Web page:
I was excited to get a glimpse inside the stately brownstone.
From its sturdy position on the edge of Gramercy, the 125-year-old Club and former home of Booth (a well-respected actor and brother of the infamous John Wilkes) has seen the likes of industry notables from Mark Twain to Tony Bennett to Jimmy Fallon pass through its exclusive doors.
I checked my coat and walked up a marble staircase covered in plush red carpeting.
The Players Club maintains all of its 19th century glamor and some of its homeyness from the days when it was a private residence. The floor of the reception room was covered with a large Persian rug and yellow flames licked at a marble fireplace in the center of the main parlor. The ceilings swept twenty feet high, and from the brocade walls, portraits of well-known actors, done by well-known artists peered at me while I got my bearings.
Literary and theatrical greats have mingled in this front room, shielded from the public eye and free to converse with ease. I felt like any moment, a vivacious flapper would waltz into the room on the arm of a dashing actor, wearing a slinky smile and a cigarette. Smoking, as I later learned, was only outlawed in the club in the late 1980s, around the same time women were permitted as official members.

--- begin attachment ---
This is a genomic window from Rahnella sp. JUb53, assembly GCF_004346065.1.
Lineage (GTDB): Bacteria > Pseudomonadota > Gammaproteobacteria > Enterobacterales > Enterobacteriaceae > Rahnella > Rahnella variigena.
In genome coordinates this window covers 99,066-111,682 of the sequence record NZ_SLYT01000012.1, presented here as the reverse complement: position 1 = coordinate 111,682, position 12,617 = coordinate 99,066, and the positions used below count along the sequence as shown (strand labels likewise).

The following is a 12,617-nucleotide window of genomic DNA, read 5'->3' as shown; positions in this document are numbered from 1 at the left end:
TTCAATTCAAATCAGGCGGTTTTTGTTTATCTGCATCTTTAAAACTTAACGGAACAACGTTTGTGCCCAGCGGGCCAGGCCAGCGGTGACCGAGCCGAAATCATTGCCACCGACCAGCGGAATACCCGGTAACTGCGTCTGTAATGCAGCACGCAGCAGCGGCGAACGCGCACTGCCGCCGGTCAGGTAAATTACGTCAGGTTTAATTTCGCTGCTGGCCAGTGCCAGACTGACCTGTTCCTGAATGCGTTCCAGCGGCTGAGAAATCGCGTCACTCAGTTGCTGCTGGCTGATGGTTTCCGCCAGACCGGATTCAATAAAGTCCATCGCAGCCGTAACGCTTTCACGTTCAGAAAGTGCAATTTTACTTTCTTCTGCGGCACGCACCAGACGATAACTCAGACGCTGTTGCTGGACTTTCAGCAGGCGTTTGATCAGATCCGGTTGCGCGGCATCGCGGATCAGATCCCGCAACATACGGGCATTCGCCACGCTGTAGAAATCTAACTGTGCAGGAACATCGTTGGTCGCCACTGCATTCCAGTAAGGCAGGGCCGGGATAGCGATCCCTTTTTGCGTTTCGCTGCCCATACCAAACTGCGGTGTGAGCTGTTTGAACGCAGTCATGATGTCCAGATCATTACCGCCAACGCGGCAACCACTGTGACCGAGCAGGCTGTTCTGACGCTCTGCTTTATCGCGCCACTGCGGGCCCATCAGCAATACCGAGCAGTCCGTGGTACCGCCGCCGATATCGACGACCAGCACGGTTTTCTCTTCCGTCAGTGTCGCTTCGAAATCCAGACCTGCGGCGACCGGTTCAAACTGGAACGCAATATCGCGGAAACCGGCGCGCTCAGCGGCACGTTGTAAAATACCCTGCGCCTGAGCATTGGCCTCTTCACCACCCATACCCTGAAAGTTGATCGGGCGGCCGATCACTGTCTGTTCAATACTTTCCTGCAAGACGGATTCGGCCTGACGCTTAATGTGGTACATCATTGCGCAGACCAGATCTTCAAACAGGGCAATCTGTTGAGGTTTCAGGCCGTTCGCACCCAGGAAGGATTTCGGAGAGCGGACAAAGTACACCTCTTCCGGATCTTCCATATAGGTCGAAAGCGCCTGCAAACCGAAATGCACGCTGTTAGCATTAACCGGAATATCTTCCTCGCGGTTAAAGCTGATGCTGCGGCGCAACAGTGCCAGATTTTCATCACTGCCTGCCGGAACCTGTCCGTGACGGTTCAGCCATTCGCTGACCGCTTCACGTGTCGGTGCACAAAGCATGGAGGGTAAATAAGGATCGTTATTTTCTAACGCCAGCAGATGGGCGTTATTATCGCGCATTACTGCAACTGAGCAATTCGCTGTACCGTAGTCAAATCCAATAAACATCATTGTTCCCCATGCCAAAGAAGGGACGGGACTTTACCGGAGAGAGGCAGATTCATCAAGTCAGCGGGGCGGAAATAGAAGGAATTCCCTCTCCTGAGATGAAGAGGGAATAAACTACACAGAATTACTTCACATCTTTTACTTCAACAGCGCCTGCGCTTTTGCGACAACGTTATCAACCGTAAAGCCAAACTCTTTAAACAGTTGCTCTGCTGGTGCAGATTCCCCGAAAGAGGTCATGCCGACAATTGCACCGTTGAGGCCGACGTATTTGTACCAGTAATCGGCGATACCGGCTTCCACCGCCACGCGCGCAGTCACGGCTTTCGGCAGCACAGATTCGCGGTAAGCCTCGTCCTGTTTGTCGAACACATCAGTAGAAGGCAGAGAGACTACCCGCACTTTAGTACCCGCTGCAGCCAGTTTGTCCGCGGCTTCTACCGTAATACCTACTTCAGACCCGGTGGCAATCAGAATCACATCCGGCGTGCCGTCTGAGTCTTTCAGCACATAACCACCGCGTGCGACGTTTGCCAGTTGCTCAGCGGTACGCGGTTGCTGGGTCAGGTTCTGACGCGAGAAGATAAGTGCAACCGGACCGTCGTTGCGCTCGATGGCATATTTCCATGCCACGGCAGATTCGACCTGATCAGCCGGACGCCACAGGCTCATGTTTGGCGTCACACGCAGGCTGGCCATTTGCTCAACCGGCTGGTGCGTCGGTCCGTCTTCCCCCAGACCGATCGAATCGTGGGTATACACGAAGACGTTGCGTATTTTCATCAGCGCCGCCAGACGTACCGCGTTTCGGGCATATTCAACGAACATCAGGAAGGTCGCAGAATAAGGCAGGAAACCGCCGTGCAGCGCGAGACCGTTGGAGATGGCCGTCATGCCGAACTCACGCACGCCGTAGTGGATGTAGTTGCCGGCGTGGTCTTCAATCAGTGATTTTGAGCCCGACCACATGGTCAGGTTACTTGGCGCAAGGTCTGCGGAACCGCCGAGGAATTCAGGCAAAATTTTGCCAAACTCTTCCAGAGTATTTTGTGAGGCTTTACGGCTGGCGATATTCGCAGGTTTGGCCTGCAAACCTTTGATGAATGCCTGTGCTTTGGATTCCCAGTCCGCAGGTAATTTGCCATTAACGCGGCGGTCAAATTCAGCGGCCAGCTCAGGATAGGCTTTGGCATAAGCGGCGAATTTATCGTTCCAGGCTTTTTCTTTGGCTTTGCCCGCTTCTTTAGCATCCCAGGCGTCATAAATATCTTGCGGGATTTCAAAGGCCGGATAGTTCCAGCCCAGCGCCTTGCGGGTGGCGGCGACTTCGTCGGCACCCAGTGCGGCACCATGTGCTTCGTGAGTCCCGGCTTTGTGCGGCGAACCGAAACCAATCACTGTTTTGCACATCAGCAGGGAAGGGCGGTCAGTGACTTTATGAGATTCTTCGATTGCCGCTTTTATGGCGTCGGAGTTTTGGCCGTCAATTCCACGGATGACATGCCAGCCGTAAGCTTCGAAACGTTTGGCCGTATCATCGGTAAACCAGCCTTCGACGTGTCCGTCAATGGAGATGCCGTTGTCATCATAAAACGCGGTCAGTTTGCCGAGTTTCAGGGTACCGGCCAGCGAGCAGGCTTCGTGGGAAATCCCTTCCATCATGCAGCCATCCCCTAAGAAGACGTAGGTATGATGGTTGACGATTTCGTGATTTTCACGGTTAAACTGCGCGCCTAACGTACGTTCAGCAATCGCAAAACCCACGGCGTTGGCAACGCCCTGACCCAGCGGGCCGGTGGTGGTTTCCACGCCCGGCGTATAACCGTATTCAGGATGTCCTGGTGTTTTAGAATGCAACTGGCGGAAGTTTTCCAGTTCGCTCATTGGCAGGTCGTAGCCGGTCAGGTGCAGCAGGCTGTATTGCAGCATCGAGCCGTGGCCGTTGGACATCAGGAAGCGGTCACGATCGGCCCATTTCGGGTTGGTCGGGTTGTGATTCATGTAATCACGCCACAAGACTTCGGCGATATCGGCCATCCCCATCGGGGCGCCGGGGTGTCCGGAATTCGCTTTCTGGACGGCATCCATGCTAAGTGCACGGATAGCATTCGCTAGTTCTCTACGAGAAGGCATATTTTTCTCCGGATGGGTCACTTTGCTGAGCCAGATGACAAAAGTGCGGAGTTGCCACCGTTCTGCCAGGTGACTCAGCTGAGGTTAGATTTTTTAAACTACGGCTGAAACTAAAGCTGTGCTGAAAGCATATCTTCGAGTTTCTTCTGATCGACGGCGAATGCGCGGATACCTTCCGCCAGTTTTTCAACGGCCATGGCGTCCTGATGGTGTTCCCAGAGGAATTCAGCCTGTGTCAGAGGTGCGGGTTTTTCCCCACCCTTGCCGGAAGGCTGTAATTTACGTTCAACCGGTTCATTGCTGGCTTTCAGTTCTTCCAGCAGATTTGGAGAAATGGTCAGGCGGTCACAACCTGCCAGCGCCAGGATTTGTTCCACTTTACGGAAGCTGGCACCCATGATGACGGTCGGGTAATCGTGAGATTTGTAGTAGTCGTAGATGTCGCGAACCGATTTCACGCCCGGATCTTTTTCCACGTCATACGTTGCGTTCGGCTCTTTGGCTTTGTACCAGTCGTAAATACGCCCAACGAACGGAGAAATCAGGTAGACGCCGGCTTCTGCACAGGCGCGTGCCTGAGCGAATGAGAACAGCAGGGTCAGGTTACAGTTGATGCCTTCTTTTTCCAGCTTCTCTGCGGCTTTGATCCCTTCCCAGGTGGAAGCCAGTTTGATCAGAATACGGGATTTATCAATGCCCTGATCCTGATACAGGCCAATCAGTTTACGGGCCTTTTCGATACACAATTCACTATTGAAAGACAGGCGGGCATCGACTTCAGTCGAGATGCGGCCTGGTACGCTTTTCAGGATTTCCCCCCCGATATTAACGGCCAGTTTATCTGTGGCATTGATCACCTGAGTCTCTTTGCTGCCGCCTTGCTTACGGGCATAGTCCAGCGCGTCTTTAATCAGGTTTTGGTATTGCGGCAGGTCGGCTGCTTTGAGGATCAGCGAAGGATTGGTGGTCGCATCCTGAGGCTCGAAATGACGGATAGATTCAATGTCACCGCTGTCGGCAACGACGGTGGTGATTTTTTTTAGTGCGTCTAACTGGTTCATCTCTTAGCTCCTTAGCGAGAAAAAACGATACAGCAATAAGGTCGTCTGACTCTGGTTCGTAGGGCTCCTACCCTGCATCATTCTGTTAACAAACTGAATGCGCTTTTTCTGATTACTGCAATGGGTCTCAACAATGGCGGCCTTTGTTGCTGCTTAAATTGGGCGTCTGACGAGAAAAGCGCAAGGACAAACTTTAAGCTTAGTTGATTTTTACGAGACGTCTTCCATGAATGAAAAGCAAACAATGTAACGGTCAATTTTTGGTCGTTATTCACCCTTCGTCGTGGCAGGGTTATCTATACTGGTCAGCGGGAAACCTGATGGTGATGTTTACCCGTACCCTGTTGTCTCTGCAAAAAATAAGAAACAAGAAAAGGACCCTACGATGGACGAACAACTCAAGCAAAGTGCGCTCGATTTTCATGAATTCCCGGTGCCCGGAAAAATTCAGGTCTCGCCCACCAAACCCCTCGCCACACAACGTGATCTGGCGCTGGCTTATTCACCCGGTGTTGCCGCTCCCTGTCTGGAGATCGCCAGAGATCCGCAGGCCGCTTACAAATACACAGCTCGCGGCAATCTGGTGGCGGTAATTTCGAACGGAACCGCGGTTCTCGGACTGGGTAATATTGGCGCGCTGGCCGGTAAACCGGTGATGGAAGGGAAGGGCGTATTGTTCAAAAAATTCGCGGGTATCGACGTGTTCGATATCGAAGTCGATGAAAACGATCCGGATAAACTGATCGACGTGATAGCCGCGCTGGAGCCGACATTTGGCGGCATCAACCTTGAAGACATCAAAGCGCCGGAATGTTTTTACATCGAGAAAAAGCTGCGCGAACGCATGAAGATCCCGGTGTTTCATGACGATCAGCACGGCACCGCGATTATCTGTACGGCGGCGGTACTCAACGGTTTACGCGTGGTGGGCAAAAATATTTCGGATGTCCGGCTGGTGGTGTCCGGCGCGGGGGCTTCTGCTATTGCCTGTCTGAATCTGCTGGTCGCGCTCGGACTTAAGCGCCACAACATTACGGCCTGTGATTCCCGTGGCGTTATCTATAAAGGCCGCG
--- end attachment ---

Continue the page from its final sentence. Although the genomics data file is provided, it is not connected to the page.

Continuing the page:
The staff was quick to take our drink order– Beer? Wine? Cocktail?– as we waited for the tour to start. Quite briskly, Selloni whirled into the room. Ordering a glass of red from the mobile bar near the fireplace, he paused for a few moments to chat with Michael Barra, Chair of the Managing Committee, before determining where we would start our tour.
We ascended five flights of stairs until we reached the top floor, closed to the public and rarely seen by club members. On the upper floors, portraits of theater’s greatest bump into each other, competing for wall space. Their subjects peer out from dark backgrounds, as if the light was dimmed inside the confines of the frame. These are the unrestored portraits, covered by a thin film of over 100 years worth of cigarette smoke, and they are awaiting restoration on before being moved down to the public area of the club.